The Nikkei ended up 7.7 percent, after plumbing its lowest since 1982 on Tuesday. Asia-Pacific stocks outside
Attractive valuations in almost every industry inspired the stock market rally, after a brutal sell-off that has seen
Britain's leading share index FTSE 100 also soared 5.1 percent early on Wednesday. Banks were among the top performers on the FTSE 100, as Barclays, HSBC, HBOS, Royal Bank of Scotland, Lloyds TSB and Standard Chartered advanced between 2.8 and 16.8 percent.
Central banks around the world were expected to lower benchmark interest rates further in coming days to shore up sputtering growth amid the worst financial upheaval in 80 years.
The Fed is widely expected to cut its key rate for the ninth time since September 2007 later on Wednesday, and the Bank of Japan will consider lowering its policy rate at a meeting on Friday, according to sources familiar with the matter. The Bank of England and the European Central Bank were both forecast to lower borrowing costs as well next week.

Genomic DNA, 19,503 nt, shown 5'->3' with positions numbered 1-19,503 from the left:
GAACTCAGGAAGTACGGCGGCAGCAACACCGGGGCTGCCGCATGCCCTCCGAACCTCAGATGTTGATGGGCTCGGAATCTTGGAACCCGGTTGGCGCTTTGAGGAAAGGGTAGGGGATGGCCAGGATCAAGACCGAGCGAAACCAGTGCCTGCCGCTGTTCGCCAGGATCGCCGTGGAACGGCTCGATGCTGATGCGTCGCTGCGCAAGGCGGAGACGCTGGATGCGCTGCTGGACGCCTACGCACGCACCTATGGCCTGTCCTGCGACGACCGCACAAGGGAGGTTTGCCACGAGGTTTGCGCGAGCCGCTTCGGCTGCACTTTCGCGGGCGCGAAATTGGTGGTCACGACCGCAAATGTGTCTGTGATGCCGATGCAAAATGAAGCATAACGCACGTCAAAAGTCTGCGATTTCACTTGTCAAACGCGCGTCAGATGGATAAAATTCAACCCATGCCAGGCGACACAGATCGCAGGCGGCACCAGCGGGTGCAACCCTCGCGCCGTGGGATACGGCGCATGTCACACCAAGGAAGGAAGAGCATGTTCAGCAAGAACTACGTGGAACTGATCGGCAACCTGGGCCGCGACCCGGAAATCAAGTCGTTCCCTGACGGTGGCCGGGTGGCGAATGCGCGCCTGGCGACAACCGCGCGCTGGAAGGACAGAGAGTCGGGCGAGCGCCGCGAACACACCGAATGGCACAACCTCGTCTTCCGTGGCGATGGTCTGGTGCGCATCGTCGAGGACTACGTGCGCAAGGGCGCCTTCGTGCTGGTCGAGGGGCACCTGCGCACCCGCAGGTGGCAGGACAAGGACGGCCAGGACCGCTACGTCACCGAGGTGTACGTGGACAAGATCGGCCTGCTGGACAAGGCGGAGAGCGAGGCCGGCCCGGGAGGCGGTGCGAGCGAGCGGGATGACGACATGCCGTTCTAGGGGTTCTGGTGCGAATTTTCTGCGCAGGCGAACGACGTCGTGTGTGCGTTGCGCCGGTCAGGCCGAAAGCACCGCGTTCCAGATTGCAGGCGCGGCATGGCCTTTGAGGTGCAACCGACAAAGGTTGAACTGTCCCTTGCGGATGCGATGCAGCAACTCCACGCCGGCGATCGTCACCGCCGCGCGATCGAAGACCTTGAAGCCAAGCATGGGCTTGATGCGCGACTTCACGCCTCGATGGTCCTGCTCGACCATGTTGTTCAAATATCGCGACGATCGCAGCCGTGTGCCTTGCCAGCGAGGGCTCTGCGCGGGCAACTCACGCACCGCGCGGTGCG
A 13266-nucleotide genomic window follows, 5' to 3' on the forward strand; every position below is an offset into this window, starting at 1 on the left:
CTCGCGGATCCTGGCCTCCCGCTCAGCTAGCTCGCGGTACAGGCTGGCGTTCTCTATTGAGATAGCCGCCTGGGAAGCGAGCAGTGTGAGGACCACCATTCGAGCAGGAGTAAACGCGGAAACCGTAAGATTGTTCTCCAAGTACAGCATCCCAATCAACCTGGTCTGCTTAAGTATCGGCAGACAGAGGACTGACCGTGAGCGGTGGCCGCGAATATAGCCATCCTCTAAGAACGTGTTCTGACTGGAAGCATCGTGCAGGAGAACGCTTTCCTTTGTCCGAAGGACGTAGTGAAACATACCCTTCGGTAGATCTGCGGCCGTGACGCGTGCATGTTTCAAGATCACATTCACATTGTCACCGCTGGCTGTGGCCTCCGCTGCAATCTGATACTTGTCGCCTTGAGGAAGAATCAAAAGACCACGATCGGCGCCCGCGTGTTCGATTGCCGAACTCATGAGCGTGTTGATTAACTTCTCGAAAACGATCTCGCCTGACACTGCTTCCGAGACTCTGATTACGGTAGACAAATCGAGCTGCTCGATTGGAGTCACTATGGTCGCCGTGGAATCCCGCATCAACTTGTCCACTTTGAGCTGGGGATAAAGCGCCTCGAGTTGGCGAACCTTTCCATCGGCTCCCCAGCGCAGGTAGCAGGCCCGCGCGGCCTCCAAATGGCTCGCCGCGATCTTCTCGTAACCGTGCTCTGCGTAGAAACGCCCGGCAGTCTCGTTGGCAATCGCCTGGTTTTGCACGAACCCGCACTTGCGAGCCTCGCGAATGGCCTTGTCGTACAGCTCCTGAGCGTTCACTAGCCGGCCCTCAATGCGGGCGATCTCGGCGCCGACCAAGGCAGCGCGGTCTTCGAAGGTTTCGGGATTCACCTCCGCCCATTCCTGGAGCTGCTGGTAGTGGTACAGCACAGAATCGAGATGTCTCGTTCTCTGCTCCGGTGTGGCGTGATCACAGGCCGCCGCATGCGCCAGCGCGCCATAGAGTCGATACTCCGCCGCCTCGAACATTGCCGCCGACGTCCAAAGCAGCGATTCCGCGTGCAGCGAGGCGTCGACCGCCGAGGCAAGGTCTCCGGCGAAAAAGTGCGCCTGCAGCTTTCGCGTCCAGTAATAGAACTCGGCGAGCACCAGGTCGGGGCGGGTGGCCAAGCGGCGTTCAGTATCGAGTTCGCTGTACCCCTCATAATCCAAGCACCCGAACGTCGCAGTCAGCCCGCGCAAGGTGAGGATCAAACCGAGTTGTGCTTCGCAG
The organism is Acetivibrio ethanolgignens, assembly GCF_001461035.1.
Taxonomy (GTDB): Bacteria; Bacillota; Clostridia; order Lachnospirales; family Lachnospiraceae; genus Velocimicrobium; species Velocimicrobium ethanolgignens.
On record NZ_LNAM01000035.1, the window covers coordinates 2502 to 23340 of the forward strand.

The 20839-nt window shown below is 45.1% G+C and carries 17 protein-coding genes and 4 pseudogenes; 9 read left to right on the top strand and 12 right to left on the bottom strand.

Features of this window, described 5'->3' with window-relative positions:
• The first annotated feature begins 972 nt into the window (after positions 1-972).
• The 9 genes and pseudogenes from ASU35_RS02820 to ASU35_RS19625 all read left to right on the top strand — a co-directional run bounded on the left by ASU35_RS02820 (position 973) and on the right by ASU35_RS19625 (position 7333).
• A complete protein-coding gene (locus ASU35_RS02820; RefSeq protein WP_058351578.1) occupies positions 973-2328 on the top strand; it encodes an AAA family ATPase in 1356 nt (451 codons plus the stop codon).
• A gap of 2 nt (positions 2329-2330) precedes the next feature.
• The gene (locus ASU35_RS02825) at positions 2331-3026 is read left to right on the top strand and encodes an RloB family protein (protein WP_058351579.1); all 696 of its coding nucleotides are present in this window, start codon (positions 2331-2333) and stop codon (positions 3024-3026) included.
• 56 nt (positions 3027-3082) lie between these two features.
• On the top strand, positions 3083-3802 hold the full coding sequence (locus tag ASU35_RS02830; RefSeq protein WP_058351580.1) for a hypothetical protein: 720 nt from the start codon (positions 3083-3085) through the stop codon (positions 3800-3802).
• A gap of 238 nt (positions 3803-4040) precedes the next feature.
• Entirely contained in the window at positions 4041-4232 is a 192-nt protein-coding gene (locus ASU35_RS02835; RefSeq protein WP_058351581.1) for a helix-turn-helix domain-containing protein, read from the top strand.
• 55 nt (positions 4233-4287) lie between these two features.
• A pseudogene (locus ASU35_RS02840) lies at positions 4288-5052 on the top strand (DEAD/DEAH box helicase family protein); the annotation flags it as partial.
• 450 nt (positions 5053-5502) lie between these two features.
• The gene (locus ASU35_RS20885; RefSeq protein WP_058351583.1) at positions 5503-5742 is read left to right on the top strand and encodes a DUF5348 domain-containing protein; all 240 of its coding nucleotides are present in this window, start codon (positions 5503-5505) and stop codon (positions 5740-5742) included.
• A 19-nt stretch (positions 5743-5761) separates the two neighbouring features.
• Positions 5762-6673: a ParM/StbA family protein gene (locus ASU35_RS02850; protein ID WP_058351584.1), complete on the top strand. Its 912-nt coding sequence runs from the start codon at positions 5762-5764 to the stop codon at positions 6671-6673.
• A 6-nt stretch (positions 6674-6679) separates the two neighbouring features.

Wall Street marked also its second-best day ever on Tuesday as investors, convinced that central banks worldwide will cut rates even more, and scooped up stocks that had been driven down to their lowest prices in more than five years. The Dow Jones industrial average jumped 10.88 percent, the Standard & Poor's 500 Index surged 10.79 percent while the Nasdaq Composite Index ran up 9.53 percent
The Dow Jones industrial average jumped 10.88 percent, the Standard & Poor's 500 Index surged 10.79 percent while the Nasdaq Composite Index ran up 9.53 percent
Major European share markets are also expected to open as much as 5 percent higher after a massive rally on Wall Street, with financial bookmakers predicting continuing global momentum as investors search through badly-battered stocks for bargains.